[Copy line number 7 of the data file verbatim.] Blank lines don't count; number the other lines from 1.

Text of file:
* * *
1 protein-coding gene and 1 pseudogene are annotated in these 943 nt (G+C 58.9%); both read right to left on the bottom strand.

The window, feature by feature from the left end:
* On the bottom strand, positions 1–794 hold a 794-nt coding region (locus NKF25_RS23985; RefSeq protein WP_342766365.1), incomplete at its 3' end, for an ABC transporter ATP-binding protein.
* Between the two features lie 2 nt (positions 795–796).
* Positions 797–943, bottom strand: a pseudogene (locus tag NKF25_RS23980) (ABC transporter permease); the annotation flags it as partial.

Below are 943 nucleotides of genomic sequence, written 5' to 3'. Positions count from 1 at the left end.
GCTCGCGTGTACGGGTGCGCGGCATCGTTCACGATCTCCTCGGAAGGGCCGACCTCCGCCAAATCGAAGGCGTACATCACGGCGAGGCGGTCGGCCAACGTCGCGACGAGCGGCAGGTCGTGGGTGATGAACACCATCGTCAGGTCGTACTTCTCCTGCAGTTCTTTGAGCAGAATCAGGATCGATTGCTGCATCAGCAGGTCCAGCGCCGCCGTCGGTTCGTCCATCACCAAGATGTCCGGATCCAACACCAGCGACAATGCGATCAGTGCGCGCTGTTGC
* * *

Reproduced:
GCTCGCGTGTACGGGTGCGCGGCATCGTTCACGATCTCCTCGGAAGGGCCGACCTCCGCCAAATCGAAGGCGTACATCACGGCGAGGCGGTCGGCCAACGTCGCGACGAGCGGCAGGTCGTGGGTGATGAACACCATCGTCAGGTCGTACTTCTCCTGCAGTTCTTTGAGCAGAATCAGGATCGATTGCTGCATCAGCAGGTCCAGCGCCGCCGTCGGTTCGTCCATCACCAAGATGTCCGGATCCAACACCAGCGACAATGCGATCAGTGCGCGCTGTTGC